Does this mean Tesla stock, which has rallied a mind-boggling 700% or so this year, will climb even higher? There’s a lot of research on this because S&P 500 additions happen fairly often. New additions climb about 5% or so on average from the time of the announcement of their inclusion in the index, Mackintosh says. That jump usually takes place quickly after the news gets released. But Tesla’s increase has been much bigger—as much as 14%. Some of that exuberance seemed to have burned off in early morning trading today, as shares were down about 5% before the stock market opened.

When a stock joins the S&P 500, it can become more liquid, meaning it’s easier to trade large chunks of the company’s equity without causing prices to gyrate. There are futures, which allow traders to hedge or speculate on a stock’s price at some later date, tied to the S&P benchmark, which also helps make buying and selling more efficient. “Liquidity broadly picks up,” Mackintosh said.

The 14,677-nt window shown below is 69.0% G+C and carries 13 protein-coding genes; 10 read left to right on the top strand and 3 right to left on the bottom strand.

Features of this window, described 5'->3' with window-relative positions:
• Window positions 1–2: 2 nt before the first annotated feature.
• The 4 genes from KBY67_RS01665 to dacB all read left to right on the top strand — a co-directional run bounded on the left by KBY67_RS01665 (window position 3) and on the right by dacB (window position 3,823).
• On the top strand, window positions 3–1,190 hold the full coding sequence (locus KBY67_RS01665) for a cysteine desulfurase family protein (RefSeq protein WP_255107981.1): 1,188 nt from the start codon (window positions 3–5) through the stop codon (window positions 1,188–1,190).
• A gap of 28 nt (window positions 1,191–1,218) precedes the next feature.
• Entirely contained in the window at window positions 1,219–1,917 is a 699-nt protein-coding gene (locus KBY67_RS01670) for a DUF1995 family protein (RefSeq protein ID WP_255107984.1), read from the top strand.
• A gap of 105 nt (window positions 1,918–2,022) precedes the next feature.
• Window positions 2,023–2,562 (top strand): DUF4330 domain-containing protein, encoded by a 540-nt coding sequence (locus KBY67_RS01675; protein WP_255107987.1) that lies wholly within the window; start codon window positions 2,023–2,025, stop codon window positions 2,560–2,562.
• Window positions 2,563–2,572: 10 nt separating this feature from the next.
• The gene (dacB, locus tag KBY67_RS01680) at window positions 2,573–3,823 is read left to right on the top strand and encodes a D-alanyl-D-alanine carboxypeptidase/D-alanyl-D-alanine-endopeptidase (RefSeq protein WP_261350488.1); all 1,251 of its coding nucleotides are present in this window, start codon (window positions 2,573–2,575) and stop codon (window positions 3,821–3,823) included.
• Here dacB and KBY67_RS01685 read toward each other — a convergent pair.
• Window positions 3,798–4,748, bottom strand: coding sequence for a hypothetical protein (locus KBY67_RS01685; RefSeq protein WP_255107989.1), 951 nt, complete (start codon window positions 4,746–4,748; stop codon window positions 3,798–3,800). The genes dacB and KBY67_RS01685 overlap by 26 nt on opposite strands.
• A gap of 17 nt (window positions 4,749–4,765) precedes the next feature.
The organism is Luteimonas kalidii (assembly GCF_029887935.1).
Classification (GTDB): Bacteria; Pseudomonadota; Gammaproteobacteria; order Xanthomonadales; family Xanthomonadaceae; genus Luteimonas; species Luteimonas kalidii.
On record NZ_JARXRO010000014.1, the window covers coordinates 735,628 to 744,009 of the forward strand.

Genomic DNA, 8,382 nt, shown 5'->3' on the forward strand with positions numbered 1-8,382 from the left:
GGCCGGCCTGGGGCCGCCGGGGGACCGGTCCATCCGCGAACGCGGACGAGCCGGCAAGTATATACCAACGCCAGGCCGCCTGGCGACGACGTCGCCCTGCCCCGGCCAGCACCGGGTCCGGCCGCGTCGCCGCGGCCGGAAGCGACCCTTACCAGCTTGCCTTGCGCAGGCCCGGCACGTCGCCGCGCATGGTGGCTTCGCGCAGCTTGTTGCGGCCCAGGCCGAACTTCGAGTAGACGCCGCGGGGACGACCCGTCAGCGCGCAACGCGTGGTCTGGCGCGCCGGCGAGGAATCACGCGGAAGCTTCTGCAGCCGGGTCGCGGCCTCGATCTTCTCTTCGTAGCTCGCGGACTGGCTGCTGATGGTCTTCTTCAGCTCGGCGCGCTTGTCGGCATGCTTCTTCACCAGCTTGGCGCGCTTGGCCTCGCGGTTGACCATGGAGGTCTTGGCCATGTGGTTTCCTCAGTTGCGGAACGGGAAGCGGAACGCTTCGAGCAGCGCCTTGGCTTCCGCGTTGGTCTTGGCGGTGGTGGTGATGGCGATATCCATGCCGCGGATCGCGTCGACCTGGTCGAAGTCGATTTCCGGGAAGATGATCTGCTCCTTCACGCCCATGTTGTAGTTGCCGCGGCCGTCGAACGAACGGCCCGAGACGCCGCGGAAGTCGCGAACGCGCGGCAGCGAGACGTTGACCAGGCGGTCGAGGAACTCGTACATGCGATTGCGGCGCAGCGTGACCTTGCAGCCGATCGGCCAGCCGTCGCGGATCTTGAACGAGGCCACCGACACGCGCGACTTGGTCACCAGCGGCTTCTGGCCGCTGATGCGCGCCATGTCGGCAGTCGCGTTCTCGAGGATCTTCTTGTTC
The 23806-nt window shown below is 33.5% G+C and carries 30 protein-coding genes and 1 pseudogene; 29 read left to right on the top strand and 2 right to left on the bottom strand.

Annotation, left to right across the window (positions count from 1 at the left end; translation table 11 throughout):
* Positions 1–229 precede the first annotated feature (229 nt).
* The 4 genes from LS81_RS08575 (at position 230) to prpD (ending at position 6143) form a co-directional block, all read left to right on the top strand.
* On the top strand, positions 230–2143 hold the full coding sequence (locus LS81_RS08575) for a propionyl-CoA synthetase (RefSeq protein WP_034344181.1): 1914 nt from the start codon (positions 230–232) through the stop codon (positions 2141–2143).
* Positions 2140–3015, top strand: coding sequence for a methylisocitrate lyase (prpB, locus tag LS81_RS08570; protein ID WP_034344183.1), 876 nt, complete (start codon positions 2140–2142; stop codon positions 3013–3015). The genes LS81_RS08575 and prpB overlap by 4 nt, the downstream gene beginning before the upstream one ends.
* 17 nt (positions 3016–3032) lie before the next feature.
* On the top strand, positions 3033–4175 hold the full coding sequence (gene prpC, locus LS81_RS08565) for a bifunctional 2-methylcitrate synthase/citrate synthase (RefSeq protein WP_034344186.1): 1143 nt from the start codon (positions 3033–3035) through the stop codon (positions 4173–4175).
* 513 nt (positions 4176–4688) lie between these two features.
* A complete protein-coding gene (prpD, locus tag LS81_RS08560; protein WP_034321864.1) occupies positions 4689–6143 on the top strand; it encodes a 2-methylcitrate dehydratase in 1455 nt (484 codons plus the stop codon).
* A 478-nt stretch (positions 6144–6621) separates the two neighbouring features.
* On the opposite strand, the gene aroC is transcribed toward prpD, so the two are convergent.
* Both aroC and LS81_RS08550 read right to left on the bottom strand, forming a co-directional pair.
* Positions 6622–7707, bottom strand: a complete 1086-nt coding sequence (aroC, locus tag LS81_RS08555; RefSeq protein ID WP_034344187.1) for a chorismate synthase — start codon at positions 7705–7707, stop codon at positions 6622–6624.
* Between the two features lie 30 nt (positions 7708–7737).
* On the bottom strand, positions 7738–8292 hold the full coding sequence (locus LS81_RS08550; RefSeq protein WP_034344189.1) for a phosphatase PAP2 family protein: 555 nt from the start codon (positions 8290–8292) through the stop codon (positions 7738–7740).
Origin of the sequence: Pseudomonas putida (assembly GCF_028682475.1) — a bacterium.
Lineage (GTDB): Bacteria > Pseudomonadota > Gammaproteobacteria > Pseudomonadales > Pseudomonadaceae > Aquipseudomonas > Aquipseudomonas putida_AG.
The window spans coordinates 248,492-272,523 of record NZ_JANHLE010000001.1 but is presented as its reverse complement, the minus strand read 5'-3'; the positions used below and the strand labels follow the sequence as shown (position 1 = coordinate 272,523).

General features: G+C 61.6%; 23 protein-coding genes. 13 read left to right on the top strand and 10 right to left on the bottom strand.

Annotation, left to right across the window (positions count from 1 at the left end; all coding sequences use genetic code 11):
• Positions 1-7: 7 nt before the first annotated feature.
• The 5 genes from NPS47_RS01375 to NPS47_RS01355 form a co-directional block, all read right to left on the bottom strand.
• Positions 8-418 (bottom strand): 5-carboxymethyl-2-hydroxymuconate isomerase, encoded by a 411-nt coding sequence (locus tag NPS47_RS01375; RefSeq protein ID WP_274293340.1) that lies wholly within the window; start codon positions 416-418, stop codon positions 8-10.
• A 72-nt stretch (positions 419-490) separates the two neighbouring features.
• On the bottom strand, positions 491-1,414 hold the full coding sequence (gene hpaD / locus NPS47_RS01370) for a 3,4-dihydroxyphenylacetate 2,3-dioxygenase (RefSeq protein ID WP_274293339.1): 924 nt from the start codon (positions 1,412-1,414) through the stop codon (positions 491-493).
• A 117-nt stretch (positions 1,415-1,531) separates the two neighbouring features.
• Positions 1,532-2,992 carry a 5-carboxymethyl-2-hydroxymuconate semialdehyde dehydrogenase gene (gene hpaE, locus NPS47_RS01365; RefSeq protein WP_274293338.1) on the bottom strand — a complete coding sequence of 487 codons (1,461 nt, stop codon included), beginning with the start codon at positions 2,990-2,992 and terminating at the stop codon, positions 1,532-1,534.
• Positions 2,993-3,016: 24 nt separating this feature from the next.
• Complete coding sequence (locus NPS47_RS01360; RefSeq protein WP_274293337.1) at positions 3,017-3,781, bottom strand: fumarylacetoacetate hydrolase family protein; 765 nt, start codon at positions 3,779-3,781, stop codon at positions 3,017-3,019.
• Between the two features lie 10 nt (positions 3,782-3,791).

One of the requirements to be included in the S&P 500 is that a company’s most recent quarterly earnings and the sum of its most recent four consecutive quarters’ of earnings must be positive. Musk’s company can tick that box, but its profits would look a lot different if not for the sale of regulatory credits tied to pollution.

Experts have questioned the benefits of S&P’s profit requirements for index inclusion, Mackintosh says. The rule kept Google out of the flagship US stock benchmark for a number of years. (It was finally added to the S&P in 2006.) “A lot of the big growing companies enter the S&P quite late because of that rule,” he says.

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